The fossil fuel divestiture campaign GoFossilFree equates the end of oil, gas and coal to the great moral crusades of our time -- Apartheid and tobacco -- while hoping to reduce demand for fossil fuel stocks and thereby threaten their stock prices.
It's a tall order. As long as GoFossilFree was focused on divesting university endowments, the campaign was a gnat on the haunch of the elephant. After all, why should an industry worth $5 trillion be afraid of endowments worth $467 billion, whose investments in oil and gas are probably 10%, or $50 billion, at best? Chump change to this industry's behemoths.
But more recently, the FossilFree campaign began targeting pensions as well, and that's a problem. Consider the numbers: as of 2013, US pension assets totaled $21 trillion. Using that same 10%, you're talking $2.1 trillion in fossil fuel stocks. That's a number big enough to scare even Big Oil.
The first real threat came in 2015 from California's state pensions. In April of that year, the California legislature voted to divest its coal stocks from the pensions' $657 billion investment fund. A scary precedent and one that got Big Oil's attention.
Evidence of Big Oil's alarm is clear on the anti-divestment site divestmentfacts.com. Funded by the Independent Petroleum Association of America (IPAA), the site used to publish letters from University Presidents justifying their decisions not to divest and a few reports on how much individual college endowments would lose through divestment.
In June, the DivestmentFacts site underwent a radical change. Focused now on pension funds, the site promotes the idea that under divestment, pension funds will lose $7 billion over twenty years. Three studies from three separate universities support the claim.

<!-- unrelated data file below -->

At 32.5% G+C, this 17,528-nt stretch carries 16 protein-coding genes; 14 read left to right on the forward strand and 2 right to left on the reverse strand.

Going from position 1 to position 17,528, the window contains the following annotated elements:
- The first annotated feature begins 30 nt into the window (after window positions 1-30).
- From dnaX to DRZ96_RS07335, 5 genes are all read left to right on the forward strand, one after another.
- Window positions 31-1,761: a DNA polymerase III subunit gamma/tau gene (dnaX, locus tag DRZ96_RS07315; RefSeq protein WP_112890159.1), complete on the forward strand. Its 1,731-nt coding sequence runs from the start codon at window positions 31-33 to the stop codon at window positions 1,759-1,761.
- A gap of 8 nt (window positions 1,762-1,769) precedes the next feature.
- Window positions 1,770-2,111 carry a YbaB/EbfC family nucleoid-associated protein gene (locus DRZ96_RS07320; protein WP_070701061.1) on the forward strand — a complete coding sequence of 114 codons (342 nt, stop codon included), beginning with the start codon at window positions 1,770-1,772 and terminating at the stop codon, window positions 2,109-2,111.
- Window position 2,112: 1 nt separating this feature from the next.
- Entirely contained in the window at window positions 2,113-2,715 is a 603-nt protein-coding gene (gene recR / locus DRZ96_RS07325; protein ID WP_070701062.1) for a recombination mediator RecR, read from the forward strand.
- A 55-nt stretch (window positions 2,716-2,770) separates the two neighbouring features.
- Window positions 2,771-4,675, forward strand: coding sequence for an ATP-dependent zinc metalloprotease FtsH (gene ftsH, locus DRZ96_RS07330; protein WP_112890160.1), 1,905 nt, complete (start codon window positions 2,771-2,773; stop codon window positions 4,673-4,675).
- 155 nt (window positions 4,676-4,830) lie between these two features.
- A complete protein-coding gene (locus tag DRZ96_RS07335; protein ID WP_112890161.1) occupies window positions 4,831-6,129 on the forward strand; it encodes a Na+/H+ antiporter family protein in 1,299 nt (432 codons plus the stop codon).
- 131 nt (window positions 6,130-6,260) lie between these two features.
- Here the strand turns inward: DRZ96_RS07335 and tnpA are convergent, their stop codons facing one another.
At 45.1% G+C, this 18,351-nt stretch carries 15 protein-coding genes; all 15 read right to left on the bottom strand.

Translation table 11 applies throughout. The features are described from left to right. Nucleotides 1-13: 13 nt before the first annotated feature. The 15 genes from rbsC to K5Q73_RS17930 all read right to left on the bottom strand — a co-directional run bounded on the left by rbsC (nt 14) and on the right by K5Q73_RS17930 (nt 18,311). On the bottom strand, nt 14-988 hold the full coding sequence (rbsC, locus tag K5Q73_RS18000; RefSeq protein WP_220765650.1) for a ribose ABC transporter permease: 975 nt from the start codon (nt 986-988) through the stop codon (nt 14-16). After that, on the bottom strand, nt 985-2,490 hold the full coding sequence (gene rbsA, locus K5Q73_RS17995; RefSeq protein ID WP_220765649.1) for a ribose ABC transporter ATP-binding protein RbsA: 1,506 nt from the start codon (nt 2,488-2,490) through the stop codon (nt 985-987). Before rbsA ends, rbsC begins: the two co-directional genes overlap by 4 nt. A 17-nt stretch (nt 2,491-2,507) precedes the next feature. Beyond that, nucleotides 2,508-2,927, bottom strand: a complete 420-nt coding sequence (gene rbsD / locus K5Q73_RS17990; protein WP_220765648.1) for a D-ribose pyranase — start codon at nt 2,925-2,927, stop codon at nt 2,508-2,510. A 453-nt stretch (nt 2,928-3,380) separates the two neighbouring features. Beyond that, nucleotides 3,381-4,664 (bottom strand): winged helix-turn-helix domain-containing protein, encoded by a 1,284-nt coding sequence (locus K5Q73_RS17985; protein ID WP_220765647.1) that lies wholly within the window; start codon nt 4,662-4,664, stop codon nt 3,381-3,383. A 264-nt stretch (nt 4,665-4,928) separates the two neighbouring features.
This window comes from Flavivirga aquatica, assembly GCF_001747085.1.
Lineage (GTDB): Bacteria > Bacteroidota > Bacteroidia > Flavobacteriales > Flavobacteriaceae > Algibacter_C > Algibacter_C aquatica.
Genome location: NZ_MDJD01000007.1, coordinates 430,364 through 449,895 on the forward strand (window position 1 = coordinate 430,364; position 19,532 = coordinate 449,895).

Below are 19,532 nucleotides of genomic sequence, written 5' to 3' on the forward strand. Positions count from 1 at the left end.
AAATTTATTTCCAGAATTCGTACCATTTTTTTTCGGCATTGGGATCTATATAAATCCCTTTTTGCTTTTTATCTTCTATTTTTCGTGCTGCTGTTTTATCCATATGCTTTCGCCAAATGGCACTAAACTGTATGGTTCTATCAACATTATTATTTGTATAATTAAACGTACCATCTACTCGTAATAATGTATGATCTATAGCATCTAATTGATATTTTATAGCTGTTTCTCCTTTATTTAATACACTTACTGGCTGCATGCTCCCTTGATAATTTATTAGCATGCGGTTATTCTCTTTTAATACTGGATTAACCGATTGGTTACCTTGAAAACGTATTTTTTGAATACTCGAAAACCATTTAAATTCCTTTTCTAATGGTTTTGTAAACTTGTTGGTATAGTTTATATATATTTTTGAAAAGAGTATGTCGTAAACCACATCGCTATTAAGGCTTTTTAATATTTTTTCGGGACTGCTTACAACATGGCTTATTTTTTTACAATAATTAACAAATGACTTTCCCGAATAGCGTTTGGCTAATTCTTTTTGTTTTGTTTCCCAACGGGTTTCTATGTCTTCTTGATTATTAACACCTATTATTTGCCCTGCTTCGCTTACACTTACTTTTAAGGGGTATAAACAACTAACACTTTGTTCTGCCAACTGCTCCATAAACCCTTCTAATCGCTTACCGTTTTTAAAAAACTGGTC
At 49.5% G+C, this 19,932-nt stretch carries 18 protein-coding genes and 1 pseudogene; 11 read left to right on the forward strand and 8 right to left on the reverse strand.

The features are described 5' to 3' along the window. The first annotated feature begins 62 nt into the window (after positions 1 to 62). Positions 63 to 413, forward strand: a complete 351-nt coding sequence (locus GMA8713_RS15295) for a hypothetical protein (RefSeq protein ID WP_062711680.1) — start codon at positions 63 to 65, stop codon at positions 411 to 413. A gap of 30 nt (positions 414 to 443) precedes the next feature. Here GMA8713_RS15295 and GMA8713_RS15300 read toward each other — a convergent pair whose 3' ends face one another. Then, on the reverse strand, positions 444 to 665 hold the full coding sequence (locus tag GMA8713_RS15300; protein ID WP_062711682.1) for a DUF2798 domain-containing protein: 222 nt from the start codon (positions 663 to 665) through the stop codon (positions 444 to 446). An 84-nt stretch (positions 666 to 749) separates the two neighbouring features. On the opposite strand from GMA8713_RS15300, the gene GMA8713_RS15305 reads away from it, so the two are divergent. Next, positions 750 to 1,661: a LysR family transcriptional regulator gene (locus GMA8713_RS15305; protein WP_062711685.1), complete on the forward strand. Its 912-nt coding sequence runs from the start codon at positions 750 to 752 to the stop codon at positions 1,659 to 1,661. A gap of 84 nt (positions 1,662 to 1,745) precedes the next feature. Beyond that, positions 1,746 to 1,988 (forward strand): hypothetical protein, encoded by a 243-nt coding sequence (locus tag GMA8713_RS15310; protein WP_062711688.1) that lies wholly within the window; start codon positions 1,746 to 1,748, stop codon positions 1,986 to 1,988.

A closer look at the study authors reveals how much more the IPAA is investing to stop pensions from divesting. The lead study is authored by none other than the notorious economist and lawyer Daniel Fischel, the short-lived dean of Chicago Law School who resigned over a sex scandal and one-time expert witness in criminal trials of Mike Milken and Charles Keating as well as officers of Enron and Philip Morris. Fischel is Chairman and President of Compass Lexecon, one of the largest consultancies that specialize in what Charles Ferguson described in the Huffington Post as "The sale of academic 'expertise' for the purpose of influencing government policy, the courts, and public opinion... now a multi-billion dollar business." The other two studies are by academics who are also Senior Consultants at, yes, Compass Lexecon. That's some pricey research.
Shortly after releasing the three studies, the IPAA published a survey of pensioners conducted by FTI Consulting, which owns -- wait for it -- Compass Lexecon. FTI's report warns, "Even the largest college endowment funds in existence today hold only a fraction of the assets managed by public pension funds," then goes on to present "statistics" that prove pensioners don't want divestment. A spokesman from the American Petroleum Institute (API) draws on heart strings when he concludes, "Millions of retirees and pension holders depend on income from oil and natural gas investments to live."
Both oil lobbying organizations, API and IPAA, are funded mostly by the fossil fuel majors, with the bulk coming from Shell, BP and Chevron, companies that have the most to lose from divestiture. And they're right to spend whatever they have to, because the truth is, the smart money in pensions should flee oil and gas for economic reasons. Looking ahead, HSBC Global Research found that global carbon regulations could result in fossil fuel companies losing 40-60% of their value, which will translate into reductions in share price. Similar warnings have come from CitiBank, Standard and Poor's, and the Bank of England.
Big Oil is right to be afraid. Pension fund divestment has moved to Europe. Just two weeks ago, the EU issued a directive that, on ratification, will require all pensions to "consider climate and risks related to...'stranded assets,'", referring to oil and gas reserves that may never be used. EU pensions total £3.2 trillion, $4.4 trillion at today's depressed exchange rates.
Spending on anti-divestment is just a finger in the dike. Big oil and gas will lose to carbon-free energy. Will they follow buggy-manufacturers who never embraced the automobile and were pushed out of business? Or will they imitate American carmakers that entered the electric car market? Perhaps divestment will exact the same financial pressure on oil and gas that forced dramatic innovation in the American auto industry.
Keep your fingers crossed.
Photo courtesy of Friends of the Earth Scotland via Flickr CC.